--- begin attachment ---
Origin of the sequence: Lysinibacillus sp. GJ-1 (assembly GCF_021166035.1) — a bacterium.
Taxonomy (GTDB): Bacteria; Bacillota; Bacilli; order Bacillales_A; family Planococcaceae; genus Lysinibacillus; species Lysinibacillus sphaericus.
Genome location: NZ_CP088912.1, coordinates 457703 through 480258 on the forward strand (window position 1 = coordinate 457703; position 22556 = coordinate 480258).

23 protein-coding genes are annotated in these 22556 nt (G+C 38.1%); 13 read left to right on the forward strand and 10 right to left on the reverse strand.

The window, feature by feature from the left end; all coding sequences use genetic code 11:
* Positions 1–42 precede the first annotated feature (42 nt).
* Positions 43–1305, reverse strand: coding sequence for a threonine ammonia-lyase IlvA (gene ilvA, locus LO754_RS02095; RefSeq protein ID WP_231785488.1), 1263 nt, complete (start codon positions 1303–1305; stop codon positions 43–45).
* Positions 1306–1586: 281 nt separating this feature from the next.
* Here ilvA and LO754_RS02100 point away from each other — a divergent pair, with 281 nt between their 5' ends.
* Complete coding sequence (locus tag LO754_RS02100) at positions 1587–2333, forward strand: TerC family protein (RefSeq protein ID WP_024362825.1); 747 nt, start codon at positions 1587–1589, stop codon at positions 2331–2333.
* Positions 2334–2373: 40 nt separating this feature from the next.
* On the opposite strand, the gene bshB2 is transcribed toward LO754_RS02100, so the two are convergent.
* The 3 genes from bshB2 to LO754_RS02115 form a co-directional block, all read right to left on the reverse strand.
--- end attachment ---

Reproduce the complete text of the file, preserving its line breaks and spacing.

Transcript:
Origin of the sequence: Lysinibacillus sp. GJ-1 (assembly GCF_021166035.1) — a bacterium.
Taxonomy (GTDB): Bacteria; Bacillota; Bacilli; order Bacillales_A; family Planococcaceae; genus Lysinibacillus; species Lysinibacillus sphaericus.
Genome location: NZ_CP088912.1, coordinates 457703 through 480258 on the forward strand (window position 1 = coordinate 457703; position 22556 = coordinate 480258).

23 protein-coding genes are annotated in these 22556 nt (G+C 38.1%); 13 read left to right on the forward strand and 10 right to left on the reverse strand.

The window, feature by feature from the left end; all coding sequences use genetic code 11:
* Positions 1–42 precede the first annotated feature (42 nt).
* Positions 43–1305, reverse strand: coding sequence for a threonine ammonia-lyase IlvA (gene ilvA, locus LO754_RS02095; RefSeq protein ID WP_231785488.1), 1263 nt, complete (start codon positions 1303–1305; stop codon positions 43–45).
* Positions 1306–1586: 281 nt separating this feature from the next.
* Here ilvA and LO754_RS02100 point away from each other — a divergent pair, with 281 nt between their 5' ends.
* Complete coding sequence (locus tag LO754_RS02100) at positions 1587–2333, forward strand: TerC family protein (RefSeq protein ID WP_024362825.1); 747 nt, start codon at positions 1587–1589, stop codon at positions 2331–2333.
* Positions 2334–2373: 40 nt separating this feature from the next.
* On the opposite strand, the gene bshB2 is transcribed toward LO754_RS02100, so the two are convergent.
* The 3 genes from bshB2 to LO754_RS02115 form a co-directional block, all read right to left on the reverse strand.